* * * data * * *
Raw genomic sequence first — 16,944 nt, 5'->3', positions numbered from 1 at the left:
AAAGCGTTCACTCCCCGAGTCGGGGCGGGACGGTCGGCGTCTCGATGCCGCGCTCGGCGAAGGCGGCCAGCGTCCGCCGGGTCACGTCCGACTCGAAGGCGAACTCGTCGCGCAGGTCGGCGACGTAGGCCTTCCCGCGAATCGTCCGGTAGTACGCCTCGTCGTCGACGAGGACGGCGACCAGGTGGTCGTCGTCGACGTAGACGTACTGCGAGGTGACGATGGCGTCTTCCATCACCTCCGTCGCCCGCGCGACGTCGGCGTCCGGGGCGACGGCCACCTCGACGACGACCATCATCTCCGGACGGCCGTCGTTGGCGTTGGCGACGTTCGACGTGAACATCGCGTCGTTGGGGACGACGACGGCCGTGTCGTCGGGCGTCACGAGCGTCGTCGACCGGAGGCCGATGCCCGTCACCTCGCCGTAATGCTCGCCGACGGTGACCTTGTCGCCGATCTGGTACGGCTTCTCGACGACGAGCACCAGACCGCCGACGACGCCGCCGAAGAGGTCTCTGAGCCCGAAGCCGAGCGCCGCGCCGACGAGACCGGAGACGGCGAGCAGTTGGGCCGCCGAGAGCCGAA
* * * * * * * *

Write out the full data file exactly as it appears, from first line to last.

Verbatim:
Raw genomic sequence first — 16,944 nt, 5'->3', positions numbered from 1 at the left:
AAAGCGTTCACTCCCCGAGTCGGGGCGGGACGGTCGGCGTCTCGATGCCGCGCTCGGCGAAGGCGGCCAGCGTCCGCCGGGTCACGTCCGACTCGAAGGCGAACTCGTCGCGCAGGTCGGCGACGTAGGCCTTCCCGCGAATCGTCCGGTAGTACGCCTCGTCGTCGACGAGGACGGCGACCAGGTGGTCGTCGTCGACGTAGACGTACTGCGAGGTGACGATGGCGTCTTCCATCACCTCCGTCGCCCGCGCGACGTCGGCGTCCGGGGCGACGGCCACCTCGACGACGACCATCATCTCCGGACGGCCGTCGTTGGCGTTGGCGACGTTCGACGTGAACATCGCGTCGTTGGGGACGACGACGGCCGTGTCGTCGGGCGTCACGAGCGTCGTCGACCGGAGGCCGATGCCCGTCACCTCGCCGTAATGCTCGCCGACGGTGACCTTGTCGCCGATCTGGTACGGCTTCTCGACGACGAGCACCAGACCGCCGACGACGCCGCCGAAGAGGTCTCTGAGCCCGAAGCCGAGCGCCGCGCCGACGAGACCGGAGACGGCGAGCAGTTGGGCCGCCGAGAGCCGAA